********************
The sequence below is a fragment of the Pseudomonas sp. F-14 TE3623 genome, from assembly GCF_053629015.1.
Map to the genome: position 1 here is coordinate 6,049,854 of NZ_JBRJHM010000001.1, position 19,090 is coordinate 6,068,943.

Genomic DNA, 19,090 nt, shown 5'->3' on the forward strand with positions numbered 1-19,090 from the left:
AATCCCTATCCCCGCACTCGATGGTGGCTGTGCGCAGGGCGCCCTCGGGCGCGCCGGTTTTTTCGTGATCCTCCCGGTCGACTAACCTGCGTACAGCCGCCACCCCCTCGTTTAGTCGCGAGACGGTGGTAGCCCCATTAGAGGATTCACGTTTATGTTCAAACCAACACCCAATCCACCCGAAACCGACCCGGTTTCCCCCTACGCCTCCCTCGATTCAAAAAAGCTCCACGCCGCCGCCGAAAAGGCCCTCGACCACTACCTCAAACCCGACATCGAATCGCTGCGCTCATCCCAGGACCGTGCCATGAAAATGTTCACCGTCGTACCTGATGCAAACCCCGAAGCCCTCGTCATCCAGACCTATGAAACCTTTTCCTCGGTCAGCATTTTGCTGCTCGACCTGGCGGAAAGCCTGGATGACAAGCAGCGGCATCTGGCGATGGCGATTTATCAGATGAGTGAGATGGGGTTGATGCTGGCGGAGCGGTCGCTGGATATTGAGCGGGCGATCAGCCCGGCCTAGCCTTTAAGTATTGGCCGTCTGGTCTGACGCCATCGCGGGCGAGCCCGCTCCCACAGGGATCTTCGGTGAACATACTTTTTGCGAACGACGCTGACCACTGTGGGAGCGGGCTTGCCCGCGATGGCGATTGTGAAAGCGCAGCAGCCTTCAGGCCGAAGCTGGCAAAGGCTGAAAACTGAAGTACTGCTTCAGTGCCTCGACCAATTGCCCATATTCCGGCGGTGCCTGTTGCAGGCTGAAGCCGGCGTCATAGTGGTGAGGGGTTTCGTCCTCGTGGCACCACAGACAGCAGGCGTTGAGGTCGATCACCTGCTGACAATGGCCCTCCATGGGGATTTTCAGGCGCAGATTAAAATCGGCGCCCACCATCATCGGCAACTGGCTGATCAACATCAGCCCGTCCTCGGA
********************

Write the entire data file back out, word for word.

The sequence below is a fragment of the Pseudomonas sp. F-14 TE3623 genome, from assembly GCF_053629015.1.
Map to the genome: position 1 here is coordinate 6,049,854 of NZ_JBRJHM010000001.1, position 19,090 is coordinate 6,068,943.

Genomic DNA, 19,090 nt, shown 5'->3' on the forward strand with positions numbered 1-19,090 from the left:
AATCCCTATCCCCGCACTCGATGGTGGCTGTGCGCAGGGCGCCCTCGGGCGCGCCGGTTTTTTCGTGATCCTCCCGGTCGACTAACCTGCGTACAGCCGCCACCCCCTCGTTTAGTCGCGAGACGGTGGTAGCCCCATTAGAGGATTCACGTTTATGTTCAAACCAACACCCAATCCACCCGAAACCGACCCGGTTTCCCCCTACGCCTCCCTCGATTCAAAAAAGCTCCACGCCGCCGCCGAAAAGGCCCTCGACCACTACCTCAAACCCGACATCGAATCGCTGCGCTCATCCCAGGACCGTGCCATGAAAATGTTCACCGTCGTACCTGATGCAAACCCCGAAGCCCTCGTCATCCAGACCTATGAAACCTTTTCCTCGGTCAGCATTTTGCTGCTCGACCTGGCGGAAAGCCTGGATGACAAGCAGCGGCATCTGGCGATGGCGATTTATCAGATGAGTGAGATGGGGTTGATGCTGGCGGAGCGGTCGCTGGATATTGAGCGGGCGATCAGCCCGGCCTAGCCTTTAAGTATTGGCCGTCTGGTCTGACGCCATCGCGGGCGAGCCCGCTCCCACAGGGATCTTCGGTGAACATACTTTTTGCGAACGACGCTGACCACTGTGGGAGCGGGCTTGCCCGCGATGGCGATTGTGAAAGCGCAGCAGCCTTCAGGCCGAAGCTGGCAAAGGCTGAAAACTGAAGTACTGCTTCAGTGCCTCGACCAATTGCCCATATTCCGGCGGTGCCTGTTGCAGGCTGAAGCCGGCGTCATAGTGGTGAGGGGTTTCGTCCTCGTGGCACCACAGACAGCAGGCGTTGAGGTCGATCACCTGCTGACAATGGCCCTCCATGGGGATTTTCAGGCGCAGATTAAAATCGGCGCCCACCATCATCGGCAACTGGCTGATCAACATCAGCCCGTCCTCGGA